ForumsSolo 401k – EligibilityPlanning for the end of the backdoor Roth?

Forums Solo 401k Solo 401k – Eligibility Planning for the end of the backdoor Roth?

  • Planning for the end of the backdoor Roth?

    Mark Nolan replied 2 years, 5 months ago 2 Members · 5 Posts
  • 4 Replies
  • Top SubjectSolo 401k – Eligibility
    Top ForumsSolo 401k – Eligibility

    emily crag
    Top SubjectSolo 401k – Eligibility

    November 16, 2021 at 10:57 pm

    I’ve been using the mega-back-door Roth to max out my employers 401K with voluntary after-tax contributions. If we lose the backdoor Roth, can I pick up part-time 1099 work and use a solo 401K to max out using additional pre-tax contributions (whether they are labelled employee or employer contributions)? This would be for 2022, so $27K employee pre-tax and $20K employer pre-tax would go into my regular 401K, then I’d want to put an additional $20K pre-tax into a solo 401K (for a total of $67K). If this is possible, how much would I have to earn in the 1099 job or both jobs combined?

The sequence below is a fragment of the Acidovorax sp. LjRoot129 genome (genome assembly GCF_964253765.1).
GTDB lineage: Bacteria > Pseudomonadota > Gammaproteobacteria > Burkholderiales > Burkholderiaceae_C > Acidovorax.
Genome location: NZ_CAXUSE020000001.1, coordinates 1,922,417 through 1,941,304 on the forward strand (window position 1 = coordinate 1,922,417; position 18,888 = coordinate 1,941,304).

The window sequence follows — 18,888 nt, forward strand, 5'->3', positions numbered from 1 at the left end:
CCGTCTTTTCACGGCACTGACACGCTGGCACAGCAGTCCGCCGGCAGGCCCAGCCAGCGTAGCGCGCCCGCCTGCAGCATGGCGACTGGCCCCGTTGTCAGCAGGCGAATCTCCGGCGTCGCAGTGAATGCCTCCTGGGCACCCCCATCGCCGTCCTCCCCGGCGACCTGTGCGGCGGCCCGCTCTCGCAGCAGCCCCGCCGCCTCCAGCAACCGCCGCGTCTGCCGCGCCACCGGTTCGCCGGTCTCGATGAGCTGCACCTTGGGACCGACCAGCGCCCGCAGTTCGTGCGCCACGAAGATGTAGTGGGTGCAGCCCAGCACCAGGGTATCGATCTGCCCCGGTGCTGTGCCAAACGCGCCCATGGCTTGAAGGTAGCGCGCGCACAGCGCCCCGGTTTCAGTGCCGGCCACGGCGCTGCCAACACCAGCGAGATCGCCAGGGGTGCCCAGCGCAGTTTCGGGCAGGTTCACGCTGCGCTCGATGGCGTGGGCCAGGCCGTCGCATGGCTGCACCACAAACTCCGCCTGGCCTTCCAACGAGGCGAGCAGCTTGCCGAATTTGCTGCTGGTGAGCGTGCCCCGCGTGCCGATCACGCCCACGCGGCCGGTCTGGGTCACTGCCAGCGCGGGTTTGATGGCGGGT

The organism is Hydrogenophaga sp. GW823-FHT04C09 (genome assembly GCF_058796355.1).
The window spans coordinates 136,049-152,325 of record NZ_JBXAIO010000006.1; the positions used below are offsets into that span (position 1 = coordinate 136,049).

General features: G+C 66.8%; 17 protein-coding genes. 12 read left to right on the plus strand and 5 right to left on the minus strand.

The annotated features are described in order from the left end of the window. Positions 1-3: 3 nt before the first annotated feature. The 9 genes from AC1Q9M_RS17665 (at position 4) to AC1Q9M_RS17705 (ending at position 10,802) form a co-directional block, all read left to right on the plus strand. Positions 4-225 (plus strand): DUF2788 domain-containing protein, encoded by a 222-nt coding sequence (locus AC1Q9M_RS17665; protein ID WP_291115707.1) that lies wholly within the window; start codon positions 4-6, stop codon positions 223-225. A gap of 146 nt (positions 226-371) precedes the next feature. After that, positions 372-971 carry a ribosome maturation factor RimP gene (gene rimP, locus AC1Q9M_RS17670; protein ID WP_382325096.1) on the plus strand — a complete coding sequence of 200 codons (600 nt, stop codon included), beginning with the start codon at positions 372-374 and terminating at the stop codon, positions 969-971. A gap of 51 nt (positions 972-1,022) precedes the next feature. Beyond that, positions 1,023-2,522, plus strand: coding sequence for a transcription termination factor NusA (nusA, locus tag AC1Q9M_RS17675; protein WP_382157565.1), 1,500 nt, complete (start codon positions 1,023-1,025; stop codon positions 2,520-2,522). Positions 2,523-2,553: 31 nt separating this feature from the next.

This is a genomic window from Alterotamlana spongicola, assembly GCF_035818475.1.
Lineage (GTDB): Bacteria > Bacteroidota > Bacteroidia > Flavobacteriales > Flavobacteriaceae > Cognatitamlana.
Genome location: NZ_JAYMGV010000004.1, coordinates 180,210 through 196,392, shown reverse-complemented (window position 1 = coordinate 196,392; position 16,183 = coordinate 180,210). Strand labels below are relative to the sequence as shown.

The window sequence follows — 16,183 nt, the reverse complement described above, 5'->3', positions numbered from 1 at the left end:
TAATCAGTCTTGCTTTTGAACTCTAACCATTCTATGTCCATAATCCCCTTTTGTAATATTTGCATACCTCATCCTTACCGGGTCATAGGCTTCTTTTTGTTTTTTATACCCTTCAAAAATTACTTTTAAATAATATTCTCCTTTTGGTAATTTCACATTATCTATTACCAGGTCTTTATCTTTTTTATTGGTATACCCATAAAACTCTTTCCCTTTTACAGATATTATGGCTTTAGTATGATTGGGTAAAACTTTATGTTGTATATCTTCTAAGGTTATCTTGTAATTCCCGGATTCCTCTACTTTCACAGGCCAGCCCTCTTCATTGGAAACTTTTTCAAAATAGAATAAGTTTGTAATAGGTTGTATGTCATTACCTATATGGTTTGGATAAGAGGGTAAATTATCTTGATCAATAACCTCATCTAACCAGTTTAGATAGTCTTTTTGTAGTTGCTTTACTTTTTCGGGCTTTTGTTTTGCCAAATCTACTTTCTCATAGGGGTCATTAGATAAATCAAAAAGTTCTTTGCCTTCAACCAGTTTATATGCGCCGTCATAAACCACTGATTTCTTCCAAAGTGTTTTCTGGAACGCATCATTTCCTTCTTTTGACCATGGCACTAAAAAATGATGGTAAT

emily crag
  • Mark Nolan

    Top SubjectSolo 401k,Solo 401k Contributions
    Top ForumsSolo 401k, Solo 401k Contributions

    Mark Nolan

    Mark Nolan

    Top SubjectSolo 401k,Solo 401k Contributions

    November 17, 2021 at 8:19 am

    Yes, the 401k rules allow for contributions to multiple 401k plans (e.g., a day time job employer 401k & and a self-employed solo 401k) but certain rules apply. https://www.irs.gov/retirement-plans/how-much-salary-can-you-defer-if-youre-eligible-for-more-than-one-retirement-plan

    Essentially, the employee contribution if made as a pretax contribution or Roth contribution (e.g., $19500 for 2021) is aggregated between all 401k plans (i.e., your day time job 401k and your self-employed solo 401k). This means you are capped at the $19,5000 mark between both plans, so you would not qualify to make additional employee pretax or Roth contributions to a solo 401k plan if you already maximize the $19,500 to your day time employer’s 401k.

    HOWEVER, this same aggregation contribution rule does not apply to employer profit sharing contributions. As such, yes you can make employer profit sharing contributions to a solo 401k even if your employer also makes employer profit sharing contributions to your day-time job 401k.

    For example, if you make $100,000 of line 31 Schedule C income from your self-employed business, you can contribute for 2021 an amount of $18,587.05 as a profit sharing employer contribution to your solo 401k and immediately convert this amount to the Roth solo 401k. For more information VISIT HERE.

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